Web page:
It’s no secret that scientific and technological innovation is accelerating at breakneck speed, and nowhere is the evidence stronger than in the biomedical technology sector. When, by whom, and how will these innovations and their descendants be monitored, regulated, and tested for safety and efficacy?

Federal agencies such as the FDA, CMS, and the Federal Trade Commission have traditionally played a pivotal role in the evaluation of drugs and medical technologies. Assessing analytical validity, clinical validity, and clinical utility limits the number of new entrants to the market and ensures the quality of new products.

The rapidly evolving nature of today’s biomedical technology, coupled with the sheer volume of new products, creates serious gaps in regulatory oversight.

The burgeoning field of genetic testing is a prime example. Once confined to scientific laboratories and academia, genetic tests are now being developed commercially and sold to the public for a wide range of purposes, including clinical diagnostics, law enforcement, and immigration. Most of these genetic tests are unregulated, raising concerns about their marketing without independent analysis to verify the seller’s claims.

Current trends in the manufacturing and marketing of biomedical devices have raised concerns as well. Consider that laymen are now building biomedical technology devices and selling them directly to consumers for a variety of uses. FDA-cleared devices designed to affect the activity of .) are manufactured online and sold in assembly kit form!

A recent article by Mathews and colleagues explains how and why we got to this point and, importantly, reinventing the governance of biomedical technology in a way that takes into account the changing technological landscape. It presents a thoughtful approach to configuration.

The authors focus on two important underlying issues:

The existing governance structure is designed for research and development with a focus on safety. The development and use of new biomedical technologies raises not only fundamental moral and ethical questions (e.g., human brain intervention and genome modification), but also “dignity, civic responsibility, beneficence, and other raises concerns about human values. Many current governance mechanisms do not take these principles and values ​​into consideration.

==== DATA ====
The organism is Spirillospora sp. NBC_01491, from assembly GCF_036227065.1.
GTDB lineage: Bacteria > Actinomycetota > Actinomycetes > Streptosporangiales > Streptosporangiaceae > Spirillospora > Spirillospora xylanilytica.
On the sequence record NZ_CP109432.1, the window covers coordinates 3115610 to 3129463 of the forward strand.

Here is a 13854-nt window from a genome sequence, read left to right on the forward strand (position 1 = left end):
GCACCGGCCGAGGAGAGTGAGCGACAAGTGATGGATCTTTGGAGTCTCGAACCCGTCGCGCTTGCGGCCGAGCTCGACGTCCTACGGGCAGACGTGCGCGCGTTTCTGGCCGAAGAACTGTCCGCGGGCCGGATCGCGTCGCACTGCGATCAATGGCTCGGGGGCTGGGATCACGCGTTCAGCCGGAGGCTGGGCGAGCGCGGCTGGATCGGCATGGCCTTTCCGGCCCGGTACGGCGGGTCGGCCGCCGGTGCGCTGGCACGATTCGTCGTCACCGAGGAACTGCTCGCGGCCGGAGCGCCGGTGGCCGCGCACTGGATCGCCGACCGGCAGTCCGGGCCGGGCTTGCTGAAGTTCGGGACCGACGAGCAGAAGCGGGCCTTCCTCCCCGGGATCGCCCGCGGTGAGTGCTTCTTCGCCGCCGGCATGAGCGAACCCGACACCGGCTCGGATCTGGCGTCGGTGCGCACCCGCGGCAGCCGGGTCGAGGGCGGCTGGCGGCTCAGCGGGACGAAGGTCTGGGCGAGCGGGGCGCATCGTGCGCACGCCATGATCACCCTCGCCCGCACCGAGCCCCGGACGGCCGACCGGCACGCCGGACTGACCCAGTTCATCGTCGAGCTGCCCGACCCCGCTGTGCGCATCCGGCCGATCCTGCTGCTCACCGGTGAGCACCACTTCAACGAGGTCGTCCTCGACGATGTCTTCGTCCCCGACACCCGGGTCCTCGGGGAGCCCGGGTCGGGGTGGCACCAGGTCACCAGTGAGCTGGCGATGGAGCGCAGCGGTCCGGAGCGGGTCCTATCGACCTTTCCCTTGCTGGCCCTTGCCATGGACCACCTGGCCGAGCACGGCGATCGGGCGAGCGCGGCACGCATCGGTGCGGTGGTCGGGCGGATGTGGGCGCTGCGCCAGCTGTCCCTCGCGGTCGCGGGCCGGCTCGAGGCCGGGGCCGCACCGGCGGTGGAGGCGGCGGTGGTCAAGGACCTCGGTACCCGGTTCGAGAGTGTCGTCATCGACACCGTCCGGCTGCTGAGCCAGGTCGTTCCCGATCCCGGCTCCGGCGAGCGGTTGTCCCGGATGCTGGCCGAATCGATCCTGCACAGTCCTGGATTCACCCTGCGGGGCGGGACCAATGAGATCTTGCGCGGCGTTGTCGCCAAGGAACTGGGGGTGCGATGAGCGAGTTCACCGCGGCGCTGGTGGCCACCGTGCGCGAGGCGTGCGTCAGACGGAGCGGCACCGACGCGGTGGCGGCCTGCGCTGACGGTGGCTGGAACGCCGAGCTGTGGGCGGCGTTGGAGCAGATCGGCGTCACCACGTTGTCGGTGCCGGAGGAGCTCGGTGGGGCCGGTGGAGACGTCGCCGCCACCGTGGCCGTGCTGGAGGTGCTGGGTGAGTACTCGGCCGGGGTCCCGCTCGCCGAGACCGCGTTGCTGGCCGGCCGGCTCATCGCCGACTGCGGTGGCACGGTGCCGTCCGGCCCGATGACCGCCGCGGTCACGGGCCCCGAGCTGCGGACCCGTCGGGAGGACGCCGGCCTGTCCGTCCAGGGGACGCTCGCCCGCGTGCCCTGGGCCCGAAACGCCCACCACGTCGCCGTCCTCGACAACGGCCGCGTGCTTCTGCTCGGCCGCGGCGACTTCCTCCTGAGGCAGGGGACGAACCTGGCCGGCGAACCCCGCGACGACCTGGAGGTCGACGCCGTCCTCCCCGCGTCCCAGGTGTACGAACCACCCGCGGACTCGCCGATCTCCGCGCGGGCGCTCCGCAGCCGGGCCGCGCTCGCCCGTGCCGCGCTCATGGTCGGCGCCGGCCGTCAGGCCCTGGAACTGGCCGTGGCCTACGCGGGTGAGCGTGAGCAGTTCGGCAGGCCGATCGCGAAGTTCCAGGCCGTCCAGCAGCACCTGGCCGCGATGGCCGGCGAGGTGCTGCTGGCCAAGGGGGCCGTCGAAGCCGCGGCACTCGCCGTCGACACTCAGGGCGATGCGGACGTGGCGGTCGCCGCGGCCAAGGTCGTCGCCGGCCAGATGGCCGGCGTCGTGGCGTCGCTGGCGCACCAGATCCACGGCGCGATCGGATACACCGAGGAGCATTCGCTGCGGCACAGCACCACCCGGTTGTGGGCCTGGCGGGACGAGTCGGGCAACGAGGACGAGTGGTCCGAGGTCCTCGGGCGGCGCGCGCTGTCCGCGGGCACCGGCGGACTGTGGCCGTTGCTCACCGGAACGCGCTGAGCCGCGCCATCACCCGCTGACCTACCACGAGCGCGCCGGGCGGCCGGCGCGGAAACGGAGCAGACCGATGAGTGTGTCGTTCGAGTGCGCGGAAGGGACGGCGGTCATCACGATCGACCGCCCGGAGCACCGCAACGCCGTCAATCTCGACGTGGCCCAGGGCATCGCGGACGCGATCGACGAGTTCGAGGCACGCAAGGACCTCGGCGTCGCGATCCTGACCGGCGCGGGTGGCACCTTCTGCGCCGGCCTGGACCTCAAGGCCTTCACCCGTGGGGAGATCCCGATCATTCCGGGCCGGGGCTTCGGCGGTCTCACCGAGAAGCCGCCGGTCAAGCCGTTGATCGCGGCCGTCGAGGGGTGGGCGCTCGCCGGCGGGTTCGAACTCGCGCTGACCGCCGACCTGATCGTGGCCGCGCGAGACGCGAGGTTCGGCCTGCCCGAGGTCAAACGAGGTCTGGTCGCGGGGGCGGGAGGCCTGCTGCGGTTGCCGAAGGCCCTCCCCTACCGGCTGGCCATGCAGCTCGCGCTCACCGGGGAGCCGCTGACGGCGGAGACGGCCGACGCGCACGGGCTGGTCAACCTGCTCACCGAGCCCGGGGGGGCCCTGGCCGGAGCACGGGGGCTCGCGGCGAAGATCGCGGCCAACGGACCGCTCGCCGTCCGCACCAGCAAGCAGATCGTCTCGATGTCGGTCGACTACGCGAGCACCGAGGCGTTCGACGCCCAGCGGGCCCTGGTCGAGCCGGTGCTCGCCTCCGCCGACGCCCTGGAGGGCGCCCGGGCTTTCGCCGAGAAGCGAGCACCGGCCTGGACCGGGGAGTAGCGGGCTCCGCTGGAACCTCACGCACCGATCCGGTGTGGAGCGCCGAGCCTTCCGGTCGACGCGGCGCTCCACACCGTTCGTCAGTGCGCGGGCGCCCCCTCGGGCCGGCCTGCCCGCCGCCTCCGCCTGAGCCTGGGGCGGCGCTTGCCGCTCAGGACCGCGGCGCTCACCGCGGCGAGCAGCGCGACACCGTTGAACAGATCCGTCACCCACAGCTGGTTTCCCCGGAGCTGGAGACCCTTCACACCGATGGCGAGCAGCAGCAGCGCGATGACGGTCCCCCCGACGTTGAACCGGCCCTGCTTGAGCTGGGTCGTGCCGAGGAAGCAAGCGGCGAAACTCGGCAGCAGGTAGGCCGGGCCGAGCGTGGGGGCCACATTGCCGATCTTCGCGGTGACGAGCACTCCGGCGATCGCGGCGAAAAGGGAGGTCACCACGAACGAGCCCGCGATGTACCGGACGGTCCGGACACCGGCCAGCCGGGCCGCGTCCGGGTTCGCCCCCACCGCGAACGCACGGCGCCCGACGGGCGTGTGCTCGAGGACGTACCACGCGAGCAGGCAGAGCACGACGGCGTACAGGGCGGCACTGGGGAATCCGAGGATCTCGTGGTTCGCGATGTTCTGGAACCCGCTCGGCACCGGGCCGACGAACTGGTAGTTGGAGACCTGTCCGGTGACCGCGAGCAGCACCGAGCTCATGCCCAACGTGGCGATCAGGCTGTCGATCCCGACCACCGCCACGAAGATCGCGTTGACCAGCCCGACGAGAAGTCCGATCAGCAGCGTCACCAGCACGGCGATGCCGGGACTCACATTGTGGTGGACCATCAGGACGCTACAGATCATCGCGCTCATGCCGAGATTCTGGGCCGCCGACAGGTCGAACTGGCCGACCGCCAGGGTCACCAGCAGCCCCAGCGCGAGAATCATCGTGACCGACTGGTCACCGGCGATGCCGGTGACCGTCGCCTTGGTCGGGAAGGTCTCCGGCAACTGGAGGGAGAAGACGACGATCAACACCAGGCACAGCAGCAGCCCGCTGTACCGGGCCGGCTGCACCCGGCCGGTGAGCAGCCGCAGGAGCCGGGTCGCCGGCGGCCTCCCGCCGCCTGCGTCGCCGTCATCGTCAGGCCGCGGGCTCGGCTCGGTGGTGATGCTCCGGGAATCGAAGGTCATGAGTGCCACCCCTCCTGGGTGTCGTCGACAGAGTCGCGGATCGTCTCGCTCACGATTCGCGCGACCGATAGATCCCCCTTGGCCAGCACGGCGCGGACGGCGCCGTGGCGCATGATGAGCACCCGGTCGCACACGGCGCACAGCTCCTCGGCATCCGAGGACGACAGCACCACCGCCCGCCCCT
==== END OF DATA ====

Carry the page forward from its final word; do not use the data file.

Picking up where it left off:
Current governance models assume that technology remains within the remit of individual regulatory bodies. We recognize that the complexity of current biomedical technology development and deployment makes governance by a single entity impossible.

Clearly, the pace of technological evolution calls for a more holistic approach to governance that spans multiple sectors, applications and stakeholders. The trend in governance is toward a coordinated approach in which diverse experts from different disciplines and multiple sectors collectively evaluate new medical scientific advances and technologies in the context of their potential impact on society. We are starting to migrate.

The new biomedical technology governance framework described by Mathews and colleagues is intended to be applied across different axes (e.g., affordability, access, and Allows for evaluation along the sharing of benefits and harms). The American Academy of Medicine’s Committee on Emerging Science, Technology and Innovation (CESTI) in Health and Medicine now provides a platform for multi-stakeholder perspectives on various aspects of emerging technologies. Board members drawn from a variety of academic disciplines, professional backgrounds and sectors are developing a comprehensive framework to help rebuild the governance ecosystem. Lessons learned over the past two years are useful for developing a cross-cutting governance framework that addresses existing inequities and facilitates the rapid translation of principles of health and medical innovation into meaningful policy choices. help.

Why is there an urgent need for a regulatory policy restart? In other words, they are hampered early in the development of new technologies. As technology becomes “highly pervasive” and its harmful effects become apparent, it becomes much more difficult, and sometimes too late, to act.

Even if I’m late at the start gate, my feeling is that it’s not too late yet.


Source link


Submit a Comment

Your email address will not be published. Required fields are marked *